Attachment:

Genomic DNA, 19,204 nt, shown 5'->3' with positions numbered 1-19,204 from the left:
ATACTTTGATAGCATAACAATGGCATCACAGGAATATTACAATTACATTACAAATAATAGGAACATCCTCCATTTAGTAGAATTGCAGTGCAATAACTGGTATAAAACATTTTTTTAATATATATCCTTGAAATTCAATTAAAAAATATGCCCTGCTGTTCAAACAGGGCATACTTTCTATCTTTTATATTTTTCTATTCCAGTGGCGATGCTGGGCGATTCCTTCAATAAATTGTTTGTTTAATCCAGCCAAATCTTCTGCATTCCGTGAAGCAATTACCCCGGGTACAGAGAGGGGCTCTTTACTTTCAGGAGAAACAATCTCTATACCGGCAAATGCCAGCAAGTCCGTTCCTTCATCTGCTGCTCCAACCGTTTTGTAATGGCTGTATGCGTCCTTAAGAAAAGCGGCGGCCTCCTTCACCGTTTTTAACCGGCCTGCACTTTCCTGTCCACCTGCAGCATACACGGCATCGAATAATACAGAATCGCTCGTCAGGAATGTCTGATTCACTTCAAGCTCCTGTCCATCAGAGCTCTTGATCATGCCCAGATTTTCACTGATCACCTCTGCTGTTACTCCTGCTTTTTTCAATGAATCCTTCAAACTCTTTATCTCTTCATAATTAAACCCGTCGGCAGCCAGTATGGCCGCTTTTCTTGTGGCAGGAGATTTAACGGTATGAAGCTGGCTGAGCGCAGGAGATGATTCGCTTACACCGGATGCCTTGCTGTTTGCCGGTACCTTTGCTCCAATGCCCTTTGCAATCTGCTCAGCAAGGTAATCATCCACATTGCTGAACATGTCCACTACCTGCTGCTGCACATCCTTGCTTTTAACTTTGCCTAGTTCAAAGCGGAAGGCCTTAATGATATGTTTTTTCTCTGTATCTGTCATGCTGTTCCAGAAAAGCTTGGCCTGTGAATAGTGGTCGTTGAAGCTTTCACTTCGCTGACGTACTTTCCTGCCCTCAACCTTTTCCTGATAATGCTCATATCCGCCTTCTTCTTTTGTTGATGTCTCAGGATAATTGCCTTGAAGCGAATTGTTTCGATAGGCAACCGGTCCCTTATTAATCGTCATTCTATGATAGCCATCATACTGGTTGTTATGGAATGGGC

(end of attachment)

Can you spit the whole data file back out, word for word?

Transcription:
Genomic DNA, 19,204 nt, shown 5'->3' with positions numbered 1-19,204 from the left:
ATACTTTGATAGCATAACAATGGCATCACAGGAATATTACAATTACATTACAAATAATAGGAACATCCTCCATTTAGTAGAATTGCAGTGCAATAACTGGTATAAAACATTTTTTTAATATATATCCTTGAAATTCAATTAAAAAATATGCCCTGCTGTTCAAACAGGGCATACTTTCTATCTTTTATATTTTTCTATTCCAGTGGCGATGCTGGGCGATTCCTTCAATAAATTGTTTGTTTAATCCAGCCAAATCTTCTGCATTCCGTGAAGCAATTACCCCGGGTACAGAGAGGGGCTCTTTACTTTCAGGAGAAACAATCTCTATACCGGCAAATGCCAGCAAGTCCGTTCCTTCATCTGCTGCTCCAACCGTTTTGTAATGGCTGTATGCGTCCTTAAGAAAAGCGGCGGCCTCCTTCACCGTTTTTAACCGGCCTGCACTTTCCTGTCCACCTGCAGCATACACGGCATCGAATAATACAGAATCGCTCGTCAGGAATGTCTGATTCACTTCAAGCTCCTGTCCATCAGAGCTCTTGATCATGCCCAGATTTTCACTGATCACCTCTGCTGTTACTCCTGCTTTTTTCAATGAATCCTTCAAACTCTTTATCTCTTCATAATTAAACCCGTCGGCAGCCAGTATGGCCGCTTTTCTTGTGGCAGGAGATTTAACGGTATGAAGCTGGCTGAGCGCAGGAGATGATTCGCTTACACCGGATGCCTTGCTGTTTGCCGGTACCTTTGCTCCAATGCCCTTTGCAATCTGCTCAGCAAGGTAATCATCCACATTGCTGAACATGTCCACTACCTGCTGCTGCACATCCTTGCTTTTAACTTTGCCTAGTTCAAAGCGGAAGGCCTTAATGATATGTTTTTTCTCTGTATCTGTCATGCTGTTCCAGAAAAGCTTGGCCTGTGAATAGTGGTCGTTGAAGCTTTCACTTCGCTGACGTACTTTCCTGCCCTCAACCTTTTCCTGATAATGCTCATATCCGCCTTCTTCTTTTGTTGATGTCTCAGGATAATTGCCTTGAAGCGAATTGTTTCGATAGGCAACCGGTCCCTTATTAATCGTCATTCTATGATAGCCATCATACTGGTTGTTATGGAATGGGC